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PROJECTS BLOG 11/07/2023

Nuestro Puente al Mundo Virtual (Our Bridge to the Virtual World): 2022 Community Microgrant Winner Update

Located in Zinacantán, Chiapas, Mexico, the Yo’onik Learning Center serves a community where 99% of the residents are Tzotzil Maya, an indigenous group deeply rooted in rich Mayan linguistic and cultural traditions. They are celebrated for their Artisans who create original textiles and designs through the tradition of backstrap weaving. Every year, many students drop out of school after the sixth grade because their families cannot afford to continue their education. Yo’onik identifies extraordinary students and helps them offset the additional expenses of studying beyond primary school. 

The Yo’onik project Nuestro Puente al Mundo Virtual translates to “Our Bridge to the Virtual World.”

From our Grantee: 

In 2020, due to the pandemic, everything became digital, and we quickly realized the need to have access to a computer or, at least, a cell phone with solid internet. It was a difficult time when we missed many things. The children had homework they couldn’t do because they didn’t have access to cell phones or laptops. In truth, even if they had these things, they wouldn’t have known how to use them. The Artisans were no longer making sales because of the drop in travel, and we could not leverage the opportunities of an Internet market for our handcrafted textiles. 

Our goal with this microgrant was to be able to connect with the rest of the world through the creation of videos and podcasts in Tzotzil by students, the creation of marketing products by the artisans, and the digitization and creation of original embroidery and textile designs as part of our strategy of preserving our cultural heritage. We estimate that over 100 students and artisans have gained access to digital learning through this program. 

We created a space where students and people from the community can gather to learn and share with each other about computer and digital skills for personal, professional, organizational, and community benefit.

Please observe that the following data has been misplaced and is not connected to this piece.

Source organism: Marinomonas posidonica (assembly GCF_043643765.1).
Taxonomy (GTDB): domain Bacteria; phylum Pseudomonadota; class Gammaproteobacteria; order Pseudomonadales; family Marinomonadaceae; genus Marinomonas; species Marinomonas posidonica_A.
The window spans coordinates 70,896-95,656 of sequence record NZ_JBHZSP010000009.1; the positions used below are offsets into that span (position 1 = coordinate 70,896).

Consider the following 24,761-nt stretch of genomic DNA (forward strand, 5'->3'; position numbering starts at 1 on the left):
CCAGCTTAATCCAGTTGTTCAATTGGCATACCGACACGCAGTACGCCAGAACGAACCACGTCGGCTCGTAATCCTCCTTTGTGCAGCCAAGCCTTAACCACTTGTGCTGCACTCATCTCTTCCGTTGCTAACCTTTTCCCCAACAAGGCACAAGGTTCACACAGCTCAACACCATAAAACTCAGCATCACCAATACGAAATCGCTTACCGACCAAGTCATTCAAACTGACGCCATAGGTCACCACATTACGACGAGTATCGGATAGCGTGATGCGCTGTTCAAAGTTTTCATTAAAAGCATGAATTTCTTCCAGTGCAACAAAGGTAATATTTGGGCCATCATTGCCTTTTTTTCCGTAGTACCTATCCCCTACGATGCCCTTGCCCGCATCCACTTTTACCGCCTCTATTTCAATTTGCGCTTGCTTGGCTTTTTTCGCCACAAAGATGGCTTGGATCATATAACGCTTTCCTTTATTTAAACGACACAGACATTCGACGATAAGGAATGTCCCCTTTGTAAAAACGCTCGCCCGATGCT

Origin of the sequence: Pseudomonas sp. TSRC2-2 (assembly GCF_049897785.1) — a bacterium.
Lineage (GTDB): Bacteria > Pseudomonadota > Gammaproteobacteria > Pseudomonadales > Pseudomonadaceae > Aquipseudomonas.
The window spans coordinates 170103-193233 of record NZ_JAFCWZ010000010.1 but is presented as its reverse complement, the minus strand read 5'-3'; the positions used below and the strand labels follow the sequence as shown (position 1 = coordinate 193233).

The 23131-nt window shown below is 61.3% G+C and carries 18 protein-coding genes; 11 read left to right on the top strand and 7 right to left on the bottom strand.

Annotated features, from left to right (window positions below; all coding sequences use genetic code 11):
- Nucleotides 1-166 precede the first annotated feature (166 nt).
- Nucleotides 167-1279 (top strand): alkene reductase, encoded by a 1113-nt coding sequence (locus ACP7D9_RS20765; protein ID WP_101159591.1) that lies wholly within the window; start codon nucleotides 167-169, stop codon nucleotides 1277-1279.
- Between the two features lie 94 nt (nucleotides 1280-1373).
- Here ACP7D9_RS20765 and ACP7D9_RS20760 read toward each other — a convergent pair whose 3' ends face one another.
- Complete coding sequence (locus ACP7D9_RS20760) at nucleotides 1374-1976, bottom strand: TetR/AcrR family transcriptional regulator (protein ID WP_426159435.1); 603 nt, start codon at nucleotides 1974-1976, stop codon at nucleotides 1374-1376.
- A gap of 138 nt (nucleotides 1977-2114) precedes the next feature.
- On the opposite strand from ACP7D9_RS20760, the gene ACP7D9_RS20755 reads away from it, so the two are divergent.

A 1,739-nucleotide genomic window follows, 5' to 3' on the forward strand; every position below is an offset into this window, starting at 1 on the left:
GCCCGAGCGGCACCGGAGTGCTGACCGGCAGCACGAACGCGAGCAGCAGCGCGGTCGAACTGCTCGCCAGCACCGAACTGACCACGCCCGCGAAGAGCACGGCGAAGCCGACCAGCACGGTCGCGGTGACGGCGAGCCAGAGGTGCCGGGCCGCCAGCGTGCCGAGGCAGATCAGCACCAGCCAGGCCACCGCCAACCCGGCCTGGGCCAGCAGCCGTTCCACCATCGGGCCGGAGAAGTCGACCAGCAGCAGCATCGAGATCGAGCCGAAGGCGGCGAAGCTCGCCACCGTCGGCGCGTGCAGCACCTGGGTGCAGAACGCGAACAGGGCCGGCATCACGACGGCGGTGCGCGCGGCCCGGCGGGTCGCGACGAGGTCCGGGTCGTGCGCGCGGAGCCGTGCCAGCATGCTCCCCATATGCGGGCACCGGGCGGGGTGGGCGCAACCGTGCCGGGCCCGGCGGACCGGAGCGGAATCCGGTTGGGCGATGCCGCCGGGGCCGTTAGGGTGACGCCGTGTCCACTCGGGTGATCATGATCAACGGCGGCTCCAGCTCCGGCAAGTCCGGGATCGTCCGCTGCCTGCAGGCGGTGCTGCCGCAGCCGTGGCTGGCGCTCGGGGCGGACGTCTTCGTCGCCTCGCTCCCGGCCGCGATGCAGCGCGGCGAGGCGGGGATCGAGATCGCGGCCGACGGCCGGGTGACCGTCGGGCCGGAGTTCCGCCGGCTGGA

Program highlights: 

The children are learning to use office suites to do homework and can transfer that skill when they go to high school or college to strengthen their creativity with technology. They are connecting with the world and learning about social networks. By becoming digital creators, they can create content in our mother tongue, Tzotzil.

For the Artisans, it has been about participating more deeply in our community while learning different ways of marketing our craft products. We can now access the world of the market through digital and social networks. We are learning about marketing and how to promote on social networks to sell our products; this helps us by creating economic stability. 

We look forward to creating a digital museum and digitizing our designs to share with the world. Overall, our participation in this program contributes to ongoing education, leading to a professional life that will support our children to continue to improve in school. Being comfortable with technology helps us in the world outside of Zinacantán.

You can learn more about Yo’nik and their partner organization Natik by visiting For those we may be interested, volunteer opportunities exist.  


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